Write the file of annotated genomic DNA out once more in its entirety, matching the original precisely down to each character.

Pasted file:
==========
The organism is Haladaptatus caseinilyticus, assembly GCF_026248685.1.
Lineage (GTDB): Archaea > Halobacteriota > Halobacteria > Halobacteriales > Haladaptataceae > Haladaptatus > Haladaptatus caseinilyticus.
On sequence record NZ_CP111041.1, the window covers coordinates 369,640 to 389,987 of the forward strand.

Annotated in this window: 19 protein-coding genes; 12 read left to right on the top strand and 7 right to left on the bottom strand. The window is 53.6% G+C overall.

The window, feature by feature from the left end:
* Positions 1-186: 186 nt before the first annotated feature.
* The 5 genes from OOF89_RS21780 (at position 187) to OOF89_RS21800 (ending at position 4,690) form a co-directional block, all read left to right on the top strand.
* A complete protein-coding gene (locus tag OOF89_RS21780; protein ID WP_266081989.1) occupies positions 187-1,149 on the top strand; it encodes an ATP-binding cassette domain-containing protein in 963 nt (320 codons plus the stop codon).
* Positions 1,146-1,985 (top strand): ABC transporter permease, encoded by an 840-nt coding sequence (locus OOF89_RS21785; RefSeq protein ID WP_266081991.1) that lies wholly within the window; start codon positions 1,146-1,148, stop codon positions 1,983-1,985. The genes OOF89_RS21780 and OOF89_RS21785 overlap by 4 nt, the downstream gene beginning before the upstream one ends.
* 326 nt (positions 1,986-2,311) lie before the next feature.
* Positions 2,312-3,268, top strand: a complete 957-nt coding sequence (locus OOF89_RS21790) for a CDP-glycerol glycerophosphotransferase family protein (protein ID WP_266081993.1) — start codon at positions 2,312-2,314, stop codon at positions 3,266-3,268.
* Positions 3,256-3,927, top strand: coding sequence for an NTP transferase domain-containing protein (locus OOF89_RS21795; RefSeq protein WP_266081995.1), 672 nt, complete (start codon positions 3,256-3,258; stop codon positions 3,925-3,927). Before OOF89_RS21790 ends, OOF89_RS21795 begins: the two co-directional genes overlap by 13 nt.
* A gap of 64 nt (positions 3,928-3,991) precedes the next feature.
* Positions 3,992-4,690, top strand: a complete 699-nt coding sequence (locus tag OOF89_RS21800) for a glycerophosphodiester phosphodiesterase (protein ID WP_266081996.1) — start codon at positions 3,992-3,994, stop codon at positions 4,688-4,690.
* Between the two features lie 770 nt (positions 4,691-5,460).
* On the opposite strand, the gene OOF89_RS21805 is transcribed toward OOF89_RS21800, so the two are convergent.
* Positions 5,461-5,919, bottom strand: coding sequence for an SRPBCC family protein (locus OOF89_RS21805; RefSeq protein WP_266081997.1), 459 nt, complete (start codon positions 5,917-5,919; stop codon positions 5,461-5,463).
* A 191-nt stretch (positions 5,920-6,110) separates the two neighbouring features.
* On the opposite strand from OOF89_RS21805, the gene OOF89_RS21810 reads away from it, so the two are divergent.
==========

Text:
The organism is Haladaptatus caseinilyticus, assembly GCF_026248685.1.
Lineage (GTDB): Archaea > Halobacteriota > Halobacteria > Halobacteriales > Haladaptataceae > Haladaptatus > Haladaptatus caseinilyticus.
On sequence record NZ_CP111041.1, the window covers coordinates 369,640 to 389,987 of the forward strand.

Annotated in this window: 19 protein-coding genes; 12 read left to right on the top strand and 7 right to left on the bottom strand. The window is 53.6% G+C overall.

The window, feature by feature from the left end:
* Positions 1-186: 186 nt before the first annotated feature.
* The 5 genes from OOF89_RS21780 (at position 187) to OOF89_RS21800 (ending at position 4,690) form a co-directional block, all read left to right on the top strand.
* A complete protein-coding gene (locus tag OOF89_RS21780; protein ID WP_266081989.1) occupies positions 187-1,149 on the top strand; it encodes an ATP-binding cassette domain-containing protein in 963 nt (320 codons plus the stop codon).
* Positions 1,146-1,985 (top strand): ABC transporter permease, encoded by an 840-nt coding sequence (locus OOF89_RS21785; RefSeq protein ID WP_266081991.1) that lies wholly within the window; start codon positions 1,146-1,148, stop codon positions 1,983-1,985. The genes OOF89_RS21780 and OOF89_RS21785 overlap by 4 nt, the downstream gene beginning before the upstream one ends.
* 326 nt (positions 1,986-2,311) lie before the next feature.
* Positions 2,312-3,268, top strand: a complete 957-nt coding sequence (locus OOF89_RS21790) for a CDP-glycerol glycerophosphotransferase family protein (protein ID WP_266081993.1) — start codon at positions 2,312-2,314, stop codon at positions 3,266-3,268.
* Positions 3,256-3,927, top strand: coding sequence for an NTP transferase domain-containing protein (locus OOF89_RS21795; RefSeq protein WP_266081995.1), 672 nt, complete (start codon positions 3,256-3,258; stop codon positions 3,925-3,927). Before OOF89_RS21790 ends, OOF89_RS21795 begins: the two co-directional genes overlap by 13 nt.
* A gap of 64 nt (positions 3,928-3,991) precedes the next feature.
* Positions 3,992-4,690, top strand: a complete 699-nt coding sequence (locus tag OOF89_RS21800) for a glycerophosphodiester phosphodiesterase (protein ID WP_266081996.1) — start codon at positions 3,992-3,994, stop codon at positions 4,688-4,690.
* Between the two features lie 770 nt (positions 4,691-5,460).
* On the opposite strand, the gene OOF89_RS21805 is transcribed toward OOF89_RS21800, so the two are convergent.
* Positions 5,461-5,919, bottom strand: coding sequence for an SRPBCC family protein (locus OOF89_RS21805; RefSeq protein WP_266081997.1), 459 nt, complete (start codon positions 5,917-5,919; stop codon positions 5,461-5,463).
* A 191-nt stretch (positions 5,920-6,110) separates the two neighbouring features.
* On the opposite strand from OOF89_RS21805, the gene OOF89_RS21810 reads away from it, so the two are divergent.